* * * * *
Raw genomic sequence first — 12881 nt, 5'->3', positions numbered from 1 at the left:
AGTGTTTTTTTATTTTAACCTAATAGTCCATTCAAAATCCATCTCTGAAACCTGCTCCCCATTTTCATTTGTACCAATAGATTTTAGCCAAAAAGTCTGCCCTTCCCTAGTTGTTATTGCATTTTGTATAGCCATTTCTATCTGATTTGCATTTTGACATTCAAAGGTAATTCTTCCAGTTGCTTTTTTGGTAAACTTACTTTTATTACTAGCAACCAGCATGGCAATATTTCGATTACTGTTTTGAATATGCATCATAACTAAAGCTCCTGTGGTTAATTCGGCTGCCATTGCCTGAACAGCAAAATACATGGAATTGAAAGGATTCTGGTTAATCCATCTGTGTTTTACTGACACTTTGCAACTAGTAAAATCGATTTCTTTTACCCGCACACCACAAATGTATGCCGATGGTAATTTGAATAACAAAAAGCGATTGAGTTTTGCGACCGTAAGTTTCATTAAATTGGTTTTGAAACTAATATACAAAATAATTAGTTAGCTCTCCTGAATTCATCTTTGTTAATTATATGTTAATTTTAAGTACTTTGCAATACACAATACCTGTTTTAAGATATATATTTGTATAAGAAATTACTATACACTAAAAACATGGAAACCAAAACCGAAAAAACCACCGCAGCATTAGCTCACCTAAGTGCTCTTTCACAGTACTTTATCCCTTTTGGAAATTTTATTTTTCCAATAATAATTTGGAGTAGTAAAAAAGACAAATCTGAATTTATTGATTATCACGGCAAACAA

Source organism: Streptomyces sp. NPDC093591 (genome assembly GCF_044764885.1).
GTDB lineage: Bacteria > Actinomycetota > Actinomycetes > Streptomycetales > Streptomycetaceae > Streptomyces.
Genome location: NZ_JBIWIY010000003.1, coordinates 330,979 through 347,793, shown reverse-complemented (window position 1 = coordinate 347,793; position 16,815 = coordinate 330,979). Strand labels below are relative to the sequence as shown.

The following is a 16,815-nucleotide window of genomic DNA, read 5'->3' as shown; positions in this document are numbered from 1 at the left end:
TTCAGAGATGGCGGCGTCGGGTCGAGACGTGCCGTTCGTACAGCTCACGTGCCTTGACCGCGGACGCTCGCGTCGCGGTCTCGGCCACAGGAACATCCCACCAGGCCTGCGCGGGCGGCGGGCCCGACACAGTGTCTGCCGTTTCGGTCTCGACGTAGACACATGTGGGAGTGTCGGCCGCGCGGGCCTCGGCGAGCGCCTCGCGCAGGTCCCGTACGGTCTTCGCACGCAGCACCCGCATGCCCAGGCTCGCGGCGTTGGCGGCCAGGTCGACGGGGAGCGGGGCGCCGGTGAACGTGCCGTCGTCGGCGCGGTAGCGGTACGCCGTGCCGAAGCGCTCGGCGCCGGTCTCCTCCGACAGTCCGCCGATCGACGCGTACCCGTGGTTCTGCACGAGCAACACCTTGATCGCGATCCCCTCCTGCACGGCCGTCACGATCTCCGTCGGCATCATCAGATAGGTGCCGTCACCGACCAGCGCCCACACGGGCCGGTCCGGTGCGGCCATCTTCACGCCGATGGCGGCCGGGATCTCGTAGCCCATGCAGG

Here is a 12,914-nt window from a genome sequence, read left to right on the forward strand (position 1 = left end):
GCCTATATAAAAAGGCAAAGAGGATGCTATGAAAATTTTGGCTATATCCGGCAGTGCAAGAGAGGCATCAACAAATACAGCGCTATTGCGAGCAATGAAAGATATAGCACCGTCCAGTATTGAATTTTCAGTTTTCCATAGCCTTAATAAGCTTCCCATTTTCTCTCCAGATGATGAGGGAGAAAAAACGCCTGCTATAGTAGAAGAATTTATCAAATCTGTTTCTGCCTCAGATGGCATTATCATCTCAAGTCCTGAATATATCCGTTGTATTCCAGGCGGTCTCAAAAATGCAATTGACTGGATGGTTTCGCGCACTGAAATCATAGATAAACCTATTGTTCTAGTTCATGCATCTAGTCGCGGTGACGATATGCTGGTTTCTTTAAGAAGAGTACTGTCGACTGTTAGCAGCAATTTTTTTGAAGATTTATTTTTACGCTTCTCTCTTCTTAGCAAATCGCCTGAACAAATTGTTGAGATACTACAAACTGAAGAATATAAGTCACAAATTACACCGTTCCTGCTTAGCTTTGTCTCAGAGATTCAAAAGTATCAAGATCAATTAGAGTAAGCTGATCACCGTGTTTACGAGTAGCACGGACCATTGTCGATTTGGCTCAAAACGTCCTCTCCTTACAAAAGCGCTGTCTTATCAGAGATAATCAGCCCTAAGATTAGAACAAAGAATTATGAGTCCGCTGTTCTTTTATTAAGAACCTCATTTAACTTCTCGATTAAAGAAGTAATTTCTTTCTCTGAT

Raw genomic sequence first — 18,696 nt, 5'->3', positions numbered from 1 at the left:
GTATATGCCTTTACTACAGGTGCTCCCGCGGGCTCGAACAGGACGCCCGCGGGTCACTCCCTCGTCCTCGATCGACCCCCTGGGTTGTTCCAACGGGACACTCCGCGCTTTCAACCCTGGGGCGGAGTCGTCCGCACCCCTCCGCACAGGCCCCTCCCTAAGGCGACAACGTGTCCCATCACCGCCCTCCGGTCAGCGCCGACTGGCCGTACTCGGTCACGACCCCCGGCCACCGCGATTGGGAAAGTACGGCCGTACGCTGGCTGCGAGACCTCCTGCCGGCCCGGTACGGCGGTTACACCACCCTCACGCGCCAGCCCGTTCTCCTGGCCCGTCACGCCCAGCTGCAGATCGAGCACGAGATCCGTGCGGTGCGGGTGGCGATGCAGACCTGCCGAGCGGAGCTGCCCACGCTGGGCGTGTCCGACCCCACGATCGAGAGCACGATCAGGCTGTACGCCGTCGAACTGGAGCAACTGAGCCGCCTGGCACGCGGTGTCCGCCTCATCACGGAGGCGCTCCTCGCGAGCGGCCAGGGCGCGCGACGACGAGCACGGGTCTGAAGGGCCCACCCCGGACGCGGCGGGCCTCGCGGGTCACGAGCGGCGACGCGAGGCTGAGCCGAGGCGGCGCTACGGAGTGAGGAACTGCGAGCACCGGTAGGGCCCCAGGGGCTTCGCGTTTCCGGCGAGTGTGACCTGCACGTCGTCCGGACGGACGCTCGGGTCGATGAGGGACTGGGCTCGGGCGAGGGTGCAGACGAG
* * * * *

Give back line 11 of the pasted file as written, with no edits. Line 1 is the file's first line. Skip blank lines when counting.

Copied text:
GTATATGCCTTTACTACAGGTGCTCCCGCGGGCTCGAACAGGACGCCCGCGGGTCACTCCCTCGTCCTCGATCGACCCCCTGGGTTGTTCCAACGGGACACTCCGCGCTTTCAACCCTGGGGCGGAGTCGTCCGCACCCCTCCGCACAGGCCCCTCCCTAAGGCGACAACGTGTCCCATCACCGCCCTCCGGTCAGCGCCGACTGGCCGTACTCGGTCACGACCCCCGGCCACCGCGATTGGGAAAGTACGGCCGTACGCTGGCTGCGAGACCTCCTGCCGGCCCGGTACGGCGGTTACACCACCCTCACGCGCCAGCCCGTTCTCCTGGCCCGTCACGCCCAGCTGCAGATCGAGCACGAGATCCGTGCGGTGCGGGTGGCGATGCAGACCTGCCGAGCGGAGCTGCCCACGCTGGGCGTGTCCGACCCCACGATCGAGAGCACGATCAGGCTGTACGCCGTCGAACTGGAGCAACTGAGCCGCCTGGCACGCGGTGTCCGCCTCATCACGGAGGCGCTCCTCGCGAGCGGCCAGGGCGCGCGACGACGAGCACGGGTCTGAAGGGCCCACCCCGGACGCGGCGGGCCTCGCGGGTCACGAGCGGCGACGCGAGGCTGAGCCGAGGCGGCGCTACGGAGTGAGGAACTGCGAGCACCGGTAGGGCCCCAGGGGCTTCGCGTTTCCGGCGAGTGTGACCTGCACGTCGTCCGGACGGACGCTCGGGTCGATGAGGGACTGGGCTCGGGCGAGGGTGCAGACGAG